8. The Great Wall of China was built to keep the “barbarians” out
The Han civilization amongst the North China Plain believed that the world was divided into three kingdoms. The high kingdom was for the gods, the middle kingdom was “Han-land” and the lower kingdom was the rest of the earth. They didn’t believe that they were godlike, only that they were better than the rest of the people on earth. They certainly liked being isolated in the far east, so they built the Great Wall as a way to keep the “barbarians” of the lower kingdom out of their land. An interesting fact, the Great Wall was never breached by frontal assault-only by treachery and deceit.
9. It’s known for tug-of-war (of territories)
There are a number of land disputes within Asia. By some estimates, over 60 percent of the world’s territorial disputes are in Asia. India,Pakistan and China, all fight over the territory of Kashmir. Tibet is caught between China, Bhutan and independence. China believes it has a claim over Taiwan, meanwhile the island territory has moved on as its own state and continues to dispute whether Hong Kong belongs to them or not. And the strategically crucial South China Sea has so many overlapping claims its getting hard to keep count. There’s a lot of back and forth within Asia, often because there are resources or economic benefits to certain regions that the countries don’t want to give up.
10. Thailand has a giant water fight festival
Umm sign me up please?! On the Thai new year, the country takes the day off to celebrate with family, pay respect to monks and elders, and oh yea- soak each other in the streets with water guns. This festival is known as Songkran and is celebrated in April, one of the hottest months of the year in Thailand. Not a bad way to cool off right?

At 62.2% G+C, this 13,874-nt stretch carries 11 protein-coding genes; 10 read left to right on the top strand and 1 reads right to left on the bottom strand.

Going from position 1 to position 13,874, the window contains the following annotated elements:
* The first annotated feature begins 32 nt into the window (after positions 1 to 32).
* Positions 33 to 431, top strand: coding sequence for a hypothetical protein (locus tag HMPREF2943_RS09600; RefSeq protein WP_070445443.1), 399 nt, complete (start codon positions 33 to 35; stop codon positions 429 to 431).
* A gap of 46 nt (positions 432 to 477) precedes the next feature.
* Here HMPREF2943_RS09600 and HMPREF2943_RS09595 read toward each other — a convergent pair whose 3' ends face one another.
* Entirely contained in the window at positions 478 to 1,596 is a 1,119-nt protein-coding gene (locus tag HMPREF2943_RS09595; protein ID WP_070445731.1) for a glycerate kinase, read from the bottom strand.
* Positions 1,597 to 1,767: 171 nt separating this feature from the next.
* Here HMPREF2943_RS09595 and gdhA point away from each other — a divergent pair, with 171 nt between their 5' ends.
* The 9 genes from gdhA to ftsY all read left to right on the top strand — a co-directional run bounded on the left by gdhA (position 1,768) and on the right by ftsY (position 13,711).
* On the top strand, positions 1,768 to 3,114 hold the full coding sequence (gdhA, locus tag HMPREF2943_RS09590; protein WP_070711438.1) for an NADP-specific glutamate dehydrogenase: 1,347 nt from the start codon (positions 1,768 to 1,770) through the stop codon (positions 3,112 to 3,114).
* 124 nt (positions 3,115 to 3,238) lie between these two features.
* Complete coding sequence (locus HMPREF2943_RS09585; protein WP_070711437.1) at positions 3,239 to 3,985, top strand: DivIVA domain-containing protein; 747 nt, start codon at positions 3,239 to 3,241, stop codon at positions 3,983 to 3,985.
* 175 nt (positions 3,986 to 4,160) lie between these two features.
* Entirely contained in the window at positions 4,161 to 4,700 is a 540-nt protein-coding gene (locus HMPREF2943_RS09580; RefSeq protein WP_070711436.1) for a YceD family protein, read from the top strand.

11. Indonesia is made up of more than 17,000 islands, Philippines has over 7,000
Many of the Asia-Pacific countries are not single land masses. There are thousands and thousands of islands that are included in their territory- some big enough to live on, others not so much. Though small size hasn’t kept them from arguing over who owns them.
12. Asia has it’s own poverty line
The Asian Development Bank (ADB) declared that the standard $1.25/day poverty line is not an adequate way to measure poverty in Asian because there are different factors to consider in the region. They say that the difference in food prices and vulnerability to climate change and natural disasters are examples of what should be factored in. The ADB measures the region’s poverty at $1.51/day. However you measure it, poverty is a big issue. In 2010, under ADB’s measure there were 733 million people in the region in extreme poverty. If you use the World Bank standard measurement that increases to 1.75 billion people. So I’d say regardless of the measurement, poverty is still a concern for the region.
13. China’s poverty fell three quarters in just 5 years
China recently celebrated its first Poverty Alleviation day as a way to raise awareness on anti-poverty efforts. CNN reports that from 2007-2012 the poverty rate in China fell by nearly three quarters (from 26%-7%) as a result of rapid industrialization and increased access to education and healthcare. So that means in five years China has pulled over 257 million people out of extreme poverty. Now, as big as China is, this means that there is still a lot of work that needs to be done, but in such a short window of time, that is an impressive jump.